Manchester by the Sea (2016)

casey Manchester by the Sea: because sometimes entertainment should make you feel sad.

brooke And sometimes good entertainment is still kind of boring.

casey Harsh words.

brooke I said kind of…

casey Manchester by the Sea follows Lee Chandler (Casey Affleck), a Boston janitor with serious emotional detachment issues who one day receives a call notifying him that his brother Joe (Kyle Chandler) has died of a heart attack. Lee returns to his former hometown to make funeral arrangements, but soon learns that Joe’s will has tasked him with guardianship over his brother’s teenage son Patrick (Lucas Hedges), a responsibility Lee seems obviously incapable of handling. Because of the funeral he has to spend at least a week with the kid anyway, which becomes a trial run for whatever might happen next, and meanwhile Lee is forced to deal with other parts of his past he’d rather forget.

brooke The movie shows a lot of the slow, awkward minutia that you have to deal with after a death, but there’s more to it than just that.

casey The narrative is filled with flashbacks that provide context for the film’s present, including scenes from both brothers’ former marriages, Joe’s diagnosis with congenital heart disease, and an affecting and critical scene that explains why Lee is such a broken mess. It is not, suffice to say, a heartwarming tale of redemption and familial bonding, but it is a potent and moving story about people struggling to work through family trauma.

brooke Trauma is right. The only movie I’ve seen in the last year that was more traumatic has been Nocturnal Animals. Casey Affleck also turns in a pretty impressive performance, even though most of it consists of him being sullen and awkward.

casey I think he’s fantastic: there are layers to his aloofness! For example, there are moments where Lee converses with various women who are interested in him for different reason in which Affleck augments his usual diffidence with subtle changes in posture and vocal intonation that convey the character’s increased discomfort. I also liked Patrick’s moody bravado, which is both endearing and irritating, as teenagers tend to be. He’s more emotionally stable than his uncle, but not mature enough to deal with everything that’s happening or the decisions that have been forced on them, which gives their relationship a nice dynamic that never feels fake or manipulative.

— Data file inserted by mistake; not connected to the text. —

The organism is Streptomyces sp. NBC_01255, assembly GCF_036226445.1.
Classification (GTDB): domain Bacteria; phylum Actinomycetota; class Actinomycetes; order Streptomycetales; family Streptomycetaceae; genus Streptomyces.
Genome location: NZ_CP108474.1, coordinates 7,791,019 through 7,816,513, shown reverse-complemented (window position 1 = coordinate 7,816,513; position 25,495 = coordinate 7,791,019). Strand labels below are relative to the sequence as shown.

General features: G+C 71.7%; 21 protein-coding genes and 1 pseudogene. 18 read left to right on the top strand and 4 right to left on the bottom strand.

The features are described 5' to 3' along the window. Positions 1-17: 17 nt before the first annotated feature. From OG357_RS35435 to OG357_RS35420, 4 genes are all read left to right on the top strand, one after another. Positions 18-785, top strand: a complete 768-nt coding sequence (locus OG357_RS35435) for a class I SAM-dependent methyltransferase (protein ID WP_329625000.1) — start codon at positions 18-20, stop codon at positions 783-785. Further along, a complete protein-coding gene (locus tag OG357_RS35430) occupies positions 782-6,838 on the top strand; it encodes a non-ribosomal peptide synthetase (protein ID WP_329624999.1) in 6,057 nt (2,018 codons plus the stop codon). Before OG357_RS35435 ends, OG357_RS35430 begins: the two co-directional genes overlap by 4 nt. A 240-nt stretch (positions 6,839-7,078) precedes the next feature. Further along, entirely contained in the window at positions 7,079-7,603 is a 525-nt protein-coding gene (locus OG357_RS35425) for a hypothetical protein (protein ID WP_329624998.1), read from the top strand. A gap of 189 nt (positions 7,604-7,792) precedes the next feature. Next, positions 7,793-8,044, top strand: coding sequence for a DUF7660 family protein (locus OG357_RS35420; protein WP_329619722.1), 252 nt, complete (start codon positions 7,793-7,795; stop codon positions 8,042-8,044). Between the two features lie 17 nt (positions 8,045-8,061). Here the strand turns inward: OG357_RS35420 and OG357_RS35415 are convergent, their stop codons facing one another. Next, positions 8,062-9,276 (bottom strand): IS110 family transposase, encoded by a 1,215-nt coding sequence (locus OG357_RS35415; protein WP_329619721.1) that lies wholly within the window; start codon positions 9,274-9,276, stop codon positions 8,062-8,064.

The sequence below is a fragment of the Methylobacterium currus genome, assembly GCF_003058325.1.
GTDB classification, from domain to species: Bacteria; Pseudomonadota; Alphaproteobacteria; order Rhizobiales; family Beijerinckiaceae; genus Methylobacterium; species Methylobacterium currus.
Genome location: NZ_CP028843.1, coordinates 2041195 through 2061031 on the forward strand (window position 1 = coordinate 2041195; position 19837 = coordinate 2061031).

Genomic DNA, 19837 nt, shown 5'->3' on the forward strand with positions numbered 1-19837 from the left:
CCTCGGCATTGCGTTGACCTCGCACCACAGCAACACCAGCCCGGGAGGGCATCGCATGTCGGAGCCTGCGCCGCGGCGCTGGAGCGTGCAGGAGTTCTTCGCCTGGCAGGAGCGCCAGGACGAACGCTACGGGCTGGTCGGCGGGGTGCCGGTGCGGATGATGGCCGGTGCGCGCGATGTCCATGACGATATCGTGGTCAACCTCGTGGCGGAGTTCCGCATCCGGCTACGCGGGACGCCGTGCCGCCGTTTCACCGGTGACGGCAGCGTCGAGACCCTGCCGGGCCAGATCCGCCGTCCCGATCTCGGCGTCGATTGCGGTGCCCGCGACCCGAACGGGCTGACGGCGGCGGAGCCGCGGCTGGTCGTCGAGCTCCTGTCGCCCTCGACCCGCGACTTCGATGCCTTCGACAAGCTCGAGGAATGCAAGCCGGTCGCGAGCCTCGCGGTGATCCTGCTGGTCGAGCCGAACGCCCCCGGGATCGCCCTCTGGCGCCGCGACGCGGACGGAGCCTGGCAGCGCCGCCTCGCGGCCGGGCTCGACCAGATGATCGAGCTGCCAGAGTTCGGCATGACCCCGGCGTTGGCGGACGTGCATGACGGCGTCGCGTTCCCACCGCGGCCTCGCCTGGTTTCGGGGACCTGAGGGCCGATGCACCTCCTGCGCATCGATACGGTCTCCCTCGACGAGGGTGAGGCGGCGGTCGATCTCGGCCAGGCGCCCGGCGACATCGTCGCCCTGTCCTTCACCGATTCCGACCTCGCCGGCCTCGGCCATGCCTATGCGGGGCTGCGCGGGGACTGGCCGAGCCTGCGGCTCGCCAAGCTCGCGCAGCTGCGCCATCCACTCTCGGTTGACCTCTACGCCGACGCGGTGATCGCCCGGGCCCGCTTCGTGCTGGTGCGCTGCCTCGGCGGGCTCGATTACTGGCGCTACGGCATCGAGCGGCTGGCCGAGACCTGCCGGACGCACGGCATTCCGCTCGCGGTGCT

brooke Patrick was my favorite and I hope to see Lucas Hedges in many more roles in the future. Michelle Williams also does an incredible (and emotional) job as Lee’s ex-wife Randi. It’s no surprise that Hedges, Affleck, and Williams all picked up Oscar nods. The acting is spot on throughout.
I have to mention the best scene: Lee, Patrick, and Joe’s other close friends are greeting funeral-goers before the service. The sound from the room is cut out; instead classically inspired music plays as the men hug and shake hands with everyone coming in. Every character has so many little movements and interactions, and they don’t need dialogue because it’s obviously the same stuff you’d hear at any funeral. Instead we just see it and soak up the emotion. It’s the kind of scene that you could take completely out of context and anyone would be able to appreciate it.

casey There are a few similar moments where we see conversations from a distance without dialogue. Speaking of the music, a lot of Manchester By the Sea is set to piano sonatas and similar classical tunes, and honestly, I don’t have the kind of critical vocabulary to describe it, but the lighter pieces often act as a counterpoint to many of the moodier moments. Also, despite all the talk of sadness and heaviness the movie is actually funny, thanks largely to a script that allows the combative characters to bounce off each other.

brooke I like that humor is the main coping mechanism the characters (especially Patrick!) use as they deal with Joe’s death.
In my opinion, it’s about 30-45 minutes too long, and I didn’t like the music (other than at the funeral scene), but besides that it’s pretty good. There is a lot to like about it, and humor mixed with heavy themes usually works for me. I think this movie in particular is a thoughtful meditation on grief and how life goes on, with or without, us after death.

casey I’d say Manchester by the Sea is one of the 2016’s better films, if not quite in the very top echelon, but I’d absolutely rewatch it. That’s more than I can say for most very sad family dramas.

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